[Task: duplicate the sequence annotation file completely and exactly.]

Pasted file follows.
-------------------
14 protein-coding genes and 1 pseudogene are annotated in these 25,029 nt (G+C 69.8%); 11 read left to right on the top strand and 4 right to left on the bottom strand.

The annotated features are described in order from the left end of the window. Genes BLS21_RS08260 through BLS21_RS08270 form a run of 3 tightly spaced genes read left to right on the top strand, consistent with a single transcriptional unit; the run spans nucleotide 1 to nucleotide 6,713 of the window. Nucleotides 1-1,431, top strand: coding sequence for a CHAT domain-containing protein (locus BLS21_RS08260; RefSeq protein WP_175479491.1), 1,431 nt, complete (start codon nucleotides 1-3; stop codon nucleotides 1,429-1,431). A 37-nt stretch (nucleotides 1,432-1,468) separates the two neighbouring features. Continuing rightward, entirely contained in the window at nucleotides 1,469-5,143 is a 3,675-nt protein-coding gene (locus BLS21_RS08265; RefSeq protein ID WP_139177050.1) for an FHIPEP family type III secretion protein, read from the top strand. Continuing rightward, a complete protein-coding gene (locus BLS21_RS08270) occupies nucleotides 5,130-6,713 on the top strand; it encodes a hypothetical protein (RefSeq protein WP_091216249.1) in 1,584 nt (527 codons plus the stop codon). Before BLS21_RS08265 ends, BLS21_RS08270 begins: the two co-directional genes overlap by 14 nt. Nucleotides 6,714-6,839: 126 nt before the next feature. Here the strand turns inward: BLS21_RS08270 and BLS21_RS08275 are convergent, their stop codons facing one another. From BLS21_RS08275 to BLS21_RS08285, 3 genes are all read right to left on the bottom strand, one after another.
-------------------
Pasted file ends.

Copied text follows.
14 protein-coding genes and 1 pseudogene are annotated in these 25,029 nt (G+C 69.8%); 11 read left to right on the top strand and 4 right to left on the bottom strand.

The annotated features are described in order from the left end of the window. Genes BLS21_RS08260 through BLS21_RS08270 form a run of 3 tightly spaced genes read left to right on the top strand, consistent with a single transcriptional unit; the run spans nucleotide 1 to nucleotide 6,713 of the window. Nucleotides 1-1,431, top strand: coding sequence for a CHAT domain-containing protein (locus BLS21_RS08260; RefSeq protein WP_175479491.1), 1,431 nt, complete (start codon nucleotides 1-3; stop codon nucleotides 1,429-1,431). A 37-nt stretch (nucleotides 1,432-1,468) separates the two neighbouring features. Continuing rightward, entirely contained in the window at nucleotides 1,469-5,143 is a 3,675-nt protein-coding gene (locus BLS21_RS08265; RefSeq protein ID WP_139177050.1) for an FHIPEP family type III secretion protein, read from the top strand. Continuing rightward, a complete protein-coding gene (locus BLS21_RS08270) occupies nucleotides 5,130-6,713 on the top strand; it encodes a hypothetical protein (RefSeq protein WP_091216249.1) in 1,584 nt (527 codons plus the stop codon). Before BLS21_RS08265 ends, BLS21_RS08270 begins: the two co-directional genes overlap by 14 nt. Nucleotides 6,714-6,839: 126 nt before the next feature. Here the strand turns inward: BLS21_RS08270 and BLS21_RS08275 are convergent, their stop codons facing one another. From BLS21_RS08275 to BLS21_RS08285, 3 genes are all read right to left on the bottom strand, one after another.